During the First World War, many soldiers documented their experiences through poetry and writings. Some writers became more well-known than others. One of the most famous that comes to mind is Canadian John McCrae, the author of “In Flanders Fields.”
The passage of time has unearthed other, lesser-known war poets over the years. This includes a Winnipeg poet named Alexander (Alex) Sinclair.
Sinclair, was born in 1882 in Lybester, Caithness, Scotland. He immigrated to Winnipeg in 1907 and joined the Canadian Army in 1915 at age 33 to serve overseas.
Sinclair joined the 5th Field Artillery Brigade Canadian Over-Seas Expeditionary Force in June of 1915. He served for four years and was discharged in May of 1919. Alex was a Driver, which required him to work with horse and pack mules, bringing ammunition to the front lines during his service in the campaigns. During his four years on the Western Front, Sinclair constantly wrote about his experiences, describing the views of a soldier who was at war.
Upon returning to Winnipeg, Sinclair’s poetry was put away–until it was discovered in 2008 by his nephew Doug Sinclair.
“I discovered Uncle Alex’s poetry when George (Alex’s only child) passed away without any heirs. I inherited the Sinclair family memorabilia from the estate and discovered the poems in an old trunk that Uncle Alex carried around in the course of his time spent in Belgium and France during the First World War. They remained hidden in the trunk for almost 90 years.”
After the war, Alex returned to Winnipeg, where he was associated with the Winnipeg School District for 27 years prior to his retirement in 1948. Alex put down roots in the city’s North End at his home on Luxton Avenue. He was a Past Master of the Empire Masonic Lodge and Past President of the Winnipeg Burns Club.
The book Life and War Poems by Alexander Sinclair was launched by Doug and artist and illustrator Garth Palanuk. The poems are powerful descriptions of the battles and the atrocious conditions the soldiers fought and often died in. The book includes over 40 poems with historical footnotes and introduces you to a passionate and first-hand account of World War I by a soldier describing his experiences through powerful excerpts of battles in the fields of France, including Vimy Ridge and Passchendaele. Several poems were written in memoriam of comrades lost.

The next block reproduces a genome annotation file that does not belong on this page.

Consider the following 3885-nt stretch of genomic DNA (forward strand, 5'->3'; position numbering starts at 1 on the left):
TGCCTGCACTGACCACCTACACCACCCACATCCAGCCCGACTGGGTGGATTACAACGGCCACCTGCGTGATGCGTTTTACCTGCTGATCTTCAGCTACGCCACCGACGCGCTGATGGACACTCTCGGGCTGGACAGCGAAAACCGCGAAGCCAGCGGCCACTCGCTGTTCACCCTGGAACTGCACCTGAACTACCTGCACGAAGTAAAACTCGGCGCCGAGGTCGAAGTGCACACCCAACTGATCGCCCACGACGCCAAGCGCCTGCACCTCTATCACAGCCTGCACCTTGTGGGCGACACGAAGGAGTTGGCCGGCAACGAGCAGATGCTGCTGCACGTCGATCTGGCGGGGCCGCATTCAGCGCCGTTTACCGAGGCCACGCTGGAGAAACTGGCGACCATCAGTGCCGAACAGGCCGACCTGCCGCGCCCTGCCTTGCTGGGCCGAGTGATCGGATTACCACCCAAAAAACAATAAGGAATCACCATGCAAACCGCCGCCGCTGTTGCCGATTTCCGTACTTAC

The book is available from the following places: McNally Robinson Booksellers; Coles at Kildonan Place; Blaine’s Records, 11-1795 Henderson Hwy.; Wayne Arthur Gallery, 186 Provencher Blvd.; & Gwen Fox Gallery, 101-250 Manitoba Ave. Selkirk.
A Picture of War
The greatest sight of war I’ve seen
That gripped my beating heart.
Was ‘round Pozieres* where we had been When field guns did their part.
A blood red sunset dyed the west,
In a splendour of glowing light.
The battle smoke hung on the crest, And enchanted the thrilling sight.
Of guns in the open blazing away,
And the valley lit up with their gleam Just as the twilight darkened the day
A day like an evil dream.
I watched the aer’planes graceful pose How proudly and swiftly they rise!
The erratic shell bursts very close
To our heroes of the skies.
The trenches belched fire further ahead Where Canada’s line was steady Machine guns were spitting lead
And bombers getting ready.
I heard the shrapnel’s hissing scream, With time fuse fixed to slay.
It burst o’erhead with deadly gleam That red September day.
Encircling shadows darkened the dell And up went the star shells bright, Then I thought of the men who bravely fell With the shadows that autumn night.
These crowded hours of danger and strife Make indelible marks on men
Who long for the rays of a peaceful life To shine on the world again.
Albert, September 1916
* Pozières is a commune in the Somme department in Picardie in northern France.